12 SEPTEMBER 1957, Page 5


By U. W. KITZINGER CAMPAIGN styles differ here greatly from region to region. Bavaria, Lower Saxony, Schleswig-Holstein—each of them is largely a farming state. In Bavaria the election is hard- hitting stuff, blunt invective and sometimes fisticuffs, with the Christian Social Union (the Bavarian Christian Democrats) cabaret all Peasant slapstick and mother-in-law humour. In Lower Saxony the lampoon and the caricature— almost unknown elsewhere—form the spearhead of the campaign of three bitter rivals for the prosperous thick-skulled Right-winged farmer's vote, the Free Democrats, the Deutsche Partei and the (probably neo-Nazi) Deutsche Reichs- partei. The Deutsche Reichspartei lacks funds, and t mall scurrilous cartoons are cheap and bound to be noticed. The other two are divided by the personal enmity of former colleagues more than by differences in agricultural pro- gramme : and ugly caricatures are a clearer form of self-expression under the circumstances than almost indistinguishable slogans. Old Reinhold Maier of the Free Democrats is shown as a light- o'-love on a swing teasing two admirers, Adenauer and 011enhauer, the Deutsche Parters leader Hellwege as a babe in Adenauer's arms; and the Deutsche Reichspartei depicts the other two as children paid by big business, dancing to the old rat-piper's tune, with the election a nightmare slot-machine—a vote for any bourgeois party always delivers Adenauer again.

A little farther north, Schleswig-Holsteiners and Hamburgers pride themselves on 'British' cool- ness and reserve : even Dr. Adenauer got only thirty seconds of applause from 15,000 people in the St. Pauli cattle market on Friday for a crisp and lively dissertation on foreign affairs; Carlo Schmid's torchlight rally the next evening was almost uninterrupted by heckling or ap- plause. Now that protests have reversed the government's veto on a Moscow team wanting to play Hamburg footballers the chief local issue ts dead; and the businessmen most interested in East-West trade are unlikely converts to the Social Democrats. In Schleswig-Holstein, the Land that sports the anglicism of a paid Leader of the Opposition, the election is almost painfully correct : the returning officer has published a gentlemen's agreement between the parties in the Land Gazette, a n d the peutsche Partei has been re- storing defaced Free Demo- cratic Party posters at its own expense. Even the Dan- ish minority in the far north and the poorer workers and fishermen who enjoy the social and cultural services laid on generously by the Danish authorities are un- likely to send a single candi- Hamburg date to Bonn. Kiel and Eckenforde regard the nascent navy in its traditional uniform as an overdue restoration of local scenery, and what excitement reaches these climes is imported from farther south by radio or poster campaign.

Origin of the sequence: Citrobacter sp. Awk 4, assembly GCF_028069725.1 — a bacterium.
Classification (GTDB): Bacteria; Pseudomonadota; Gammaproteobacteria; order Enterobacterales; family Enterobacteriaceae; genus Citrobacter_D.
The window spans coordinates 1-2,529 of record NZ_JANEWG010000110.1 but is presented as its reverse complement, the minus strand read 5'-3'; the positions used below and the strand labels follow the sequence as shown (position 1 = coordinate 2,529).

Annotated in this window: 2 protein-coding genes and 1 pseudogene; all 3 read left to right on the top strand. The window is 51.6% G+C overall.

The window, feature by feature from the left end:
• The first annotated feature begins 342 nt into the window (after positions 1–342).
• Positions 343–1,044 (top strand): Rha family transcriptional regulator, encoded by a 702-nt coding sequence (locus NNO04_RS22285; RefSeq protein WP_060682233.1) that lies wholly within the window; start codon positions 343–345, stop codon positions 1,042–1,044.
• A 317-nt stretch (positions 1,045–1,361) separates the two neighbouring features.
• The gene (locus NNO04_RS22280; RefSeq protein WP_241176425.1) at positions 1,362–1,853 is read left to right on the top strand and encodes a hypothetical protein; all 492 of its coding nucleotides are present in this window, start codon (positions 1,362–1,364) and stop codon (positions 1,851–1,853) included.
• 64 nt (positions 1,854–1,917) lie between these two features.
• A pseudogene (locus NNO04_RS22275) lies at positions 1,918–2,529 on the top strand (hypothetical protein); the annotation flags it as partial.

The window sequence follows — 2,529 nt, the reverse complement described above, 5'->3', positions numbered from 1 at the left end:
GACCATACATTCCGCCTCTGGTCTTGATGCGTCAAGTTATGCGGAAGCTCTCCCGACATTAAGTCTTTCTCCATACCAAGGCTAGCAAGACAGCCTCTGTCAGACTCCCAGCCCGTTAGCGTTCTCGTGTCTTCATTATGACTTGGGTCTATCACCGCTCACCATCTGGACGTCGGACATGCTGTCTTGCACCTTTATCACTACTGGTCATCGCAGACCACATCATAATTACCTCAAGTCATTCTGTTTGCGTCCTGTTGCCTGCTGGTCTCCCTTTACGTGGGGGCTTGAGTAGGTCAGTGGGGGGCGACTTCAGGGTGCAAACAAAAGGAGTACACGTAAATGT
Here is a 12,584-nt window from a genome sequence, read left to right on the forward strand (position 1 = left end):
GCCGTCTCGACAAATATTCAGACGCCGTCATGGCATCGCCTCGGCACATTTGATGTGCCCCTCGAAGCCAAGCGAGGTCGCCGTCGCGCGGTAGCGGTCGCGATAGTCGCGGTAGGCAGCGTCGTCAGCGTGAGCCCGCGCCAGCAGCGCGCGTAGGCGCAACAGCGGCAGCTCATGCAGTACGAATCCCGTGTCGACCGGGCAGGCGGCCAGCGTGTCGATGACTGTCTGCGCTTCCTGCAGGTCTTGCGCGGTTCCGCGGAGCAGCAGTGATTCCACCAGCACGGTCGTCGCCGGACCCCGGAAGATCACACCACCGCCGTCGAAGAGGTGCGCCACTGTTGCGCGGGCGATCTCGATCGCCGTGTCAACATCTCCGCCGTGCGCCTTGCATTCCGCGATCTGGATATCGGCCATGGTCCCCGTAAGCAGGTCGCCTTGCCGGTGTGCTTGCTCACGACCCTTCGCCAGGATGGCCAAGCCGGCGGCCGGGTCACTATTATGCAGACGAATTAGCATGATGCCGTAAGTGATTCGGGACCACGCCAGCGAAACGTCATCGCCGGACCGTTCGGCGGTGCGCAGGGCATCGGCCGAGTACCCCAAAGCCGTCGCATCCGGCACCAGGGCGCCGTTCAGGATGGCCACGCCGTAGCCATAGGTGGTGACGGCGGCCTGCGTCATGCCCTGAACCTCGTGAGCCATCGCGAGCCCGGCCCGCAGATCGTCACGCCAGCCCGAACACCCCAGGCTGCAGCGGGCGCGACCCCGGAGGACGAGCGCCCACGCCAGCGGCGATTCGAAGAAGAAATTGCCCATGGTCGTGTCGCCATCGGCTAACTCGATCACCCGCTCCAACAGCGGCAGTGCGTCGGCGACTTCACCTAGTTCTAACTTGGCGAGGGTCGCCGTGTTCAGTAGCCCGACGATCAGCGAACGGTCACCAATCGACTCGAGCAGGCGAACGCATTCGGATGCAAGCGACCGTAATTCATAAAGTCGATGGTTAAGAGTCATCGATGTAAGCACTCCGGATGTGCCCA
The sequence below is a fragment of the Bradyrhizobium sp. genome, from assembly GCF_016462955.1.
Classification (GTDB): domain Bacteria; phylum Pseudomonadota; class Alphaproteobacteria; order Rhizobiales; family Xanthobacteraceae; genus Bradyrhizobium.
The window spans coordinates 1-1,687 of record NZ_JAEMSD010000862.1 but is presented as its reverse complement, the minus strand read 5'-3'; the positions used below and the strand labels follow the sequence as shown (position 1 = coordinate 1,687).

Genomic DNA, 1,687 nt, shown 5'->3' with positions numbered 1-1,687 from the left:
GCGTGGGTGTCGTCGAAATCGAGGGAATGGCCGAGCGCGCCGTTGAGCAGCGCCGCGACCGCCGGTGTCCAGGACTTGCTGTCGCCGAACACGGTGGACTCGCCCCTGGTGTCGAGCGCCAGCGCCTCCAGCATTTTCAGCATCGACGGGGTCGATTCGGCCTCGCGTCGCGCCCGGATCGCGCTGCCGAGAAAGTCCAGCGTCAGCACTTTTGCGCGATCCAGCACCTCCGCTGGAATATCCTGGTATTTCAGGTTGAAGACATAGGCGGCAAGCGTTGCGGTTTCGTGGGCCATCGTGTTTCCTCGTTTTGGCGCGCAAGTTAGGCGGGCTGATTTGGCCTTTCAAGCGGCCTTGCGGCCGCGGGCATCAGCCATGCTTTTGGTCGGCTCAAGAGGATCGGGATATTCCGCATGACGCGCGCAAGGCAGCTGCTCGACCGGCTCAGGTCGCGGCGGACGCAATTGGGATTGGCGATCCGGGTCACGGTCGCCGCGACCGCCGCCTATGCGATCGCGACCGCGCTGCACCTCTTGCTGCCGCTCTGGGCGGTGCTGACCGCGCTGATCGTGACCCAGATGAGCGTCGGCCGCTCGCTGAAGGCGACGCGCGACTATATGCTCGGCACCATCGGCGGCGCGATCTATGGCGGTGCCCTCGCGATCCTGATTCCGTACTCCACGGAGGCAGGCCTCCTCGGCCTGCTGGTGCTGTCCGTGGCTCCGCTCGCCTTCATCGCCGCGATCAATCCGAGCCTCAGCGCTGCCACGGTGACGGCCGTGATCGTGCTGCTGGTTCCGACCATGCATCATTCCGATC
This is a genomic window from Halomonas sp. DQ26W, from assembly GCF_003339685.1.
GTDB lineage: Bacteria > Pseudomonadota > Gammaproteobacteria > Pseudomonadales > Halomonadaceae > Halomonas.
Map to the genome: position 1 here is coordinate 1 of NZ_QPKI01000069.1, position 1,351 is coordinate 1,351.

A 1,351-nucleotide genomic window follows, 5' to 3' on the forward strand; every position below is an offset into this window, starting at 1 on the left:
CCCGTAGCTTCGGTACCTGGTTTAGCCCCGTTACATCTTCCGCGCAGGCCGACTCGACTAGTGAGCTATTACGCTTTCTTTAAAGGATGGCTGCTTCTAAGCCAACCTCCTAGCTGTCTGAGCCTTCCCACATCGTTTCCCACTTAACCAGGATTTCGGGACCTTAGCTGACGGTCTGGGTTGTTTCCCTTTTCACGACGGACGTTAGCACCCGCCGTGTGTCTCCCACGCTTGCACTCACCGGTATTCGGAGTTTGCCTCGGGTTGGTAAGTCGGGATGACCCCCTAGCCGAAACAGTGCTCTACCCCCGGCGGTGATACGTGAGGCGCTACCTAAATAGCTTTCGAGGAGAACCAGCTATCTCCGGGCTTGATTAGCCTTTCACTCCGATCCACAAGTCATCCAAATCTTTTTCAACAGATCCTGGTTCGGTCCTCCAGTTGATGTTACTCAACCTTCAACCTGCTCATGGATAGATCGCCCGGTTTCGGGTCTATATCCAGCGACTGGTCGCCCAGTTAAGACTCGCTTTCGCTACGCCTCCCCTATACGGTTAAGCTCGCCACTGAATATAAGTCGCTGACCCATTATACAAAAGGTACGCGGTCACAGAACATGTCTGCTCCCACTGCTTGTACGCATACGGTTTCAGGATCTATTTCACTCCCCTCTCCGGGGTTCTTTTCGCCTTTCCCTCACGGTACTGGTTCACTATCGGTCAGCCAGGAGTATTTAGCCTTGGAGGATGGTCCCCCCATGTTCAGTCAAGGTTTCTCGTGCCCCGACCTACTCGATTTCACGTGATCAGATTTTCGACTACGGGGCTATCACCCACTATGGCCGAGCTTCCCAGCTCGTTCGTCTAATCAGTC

For on the air the campaign has now become inescapable. By a decision of the Constitutional Court every party admitted to the election can claim a. broadcast, and eight or ten can be heard now every night on the various stations. They are five-minute broadcasts as a rule—the maxi- mum of politicians for the minimum of time— but once a week a party leader gives a radio conference before five journalists nominated one by each party—a splendid programme. Television technique varies from the ludicrously wooden interview with over-rehearsed young voters to the elegant mutual back-scratching between Erhard and Brentano marred only by the merciless fade-out when Brentano exceeded their time.

As in all German elections, the courts have been kept busy too. Interim injunctions have been given and refused : the Christian Social Union's top candidate in the Saar will now have to drop the assumed title of Professor; the Free Demo- cratic Party must. withdraw its poster branding certain Deutsche Partei members as traitors; but `Adenauer's evening prayer' (Dear God, let me remain in power; I will sacrifice 15,000 soldiers and fifteen have already been drowned') can continue to be quoted as an example of the Social Democrats' methods. The Christian Democrats per contra are apologising long and loud in public for a remark made in private by one of their members : that 011enhauer was a Jew and thus debarred from the Chancellorship.

Polling is on Sunday, and the weather fore- casts will be eagerly scanned in party head- quarters. As in Britain, the relatively indifferent are unlikely to vote against the status quo, so no effort is spared to ram home the importance of the election to all. Democracy, a German theorist once wrote, is a state with a sovereign who must be shouted at or he will go to sleep. Campaigns were planned on that assumption, but here in the north the electorate \could rather agree with the old Quaker lady's reproof : 'Friend, thou speakest so loud I cannot hear what thou sayest.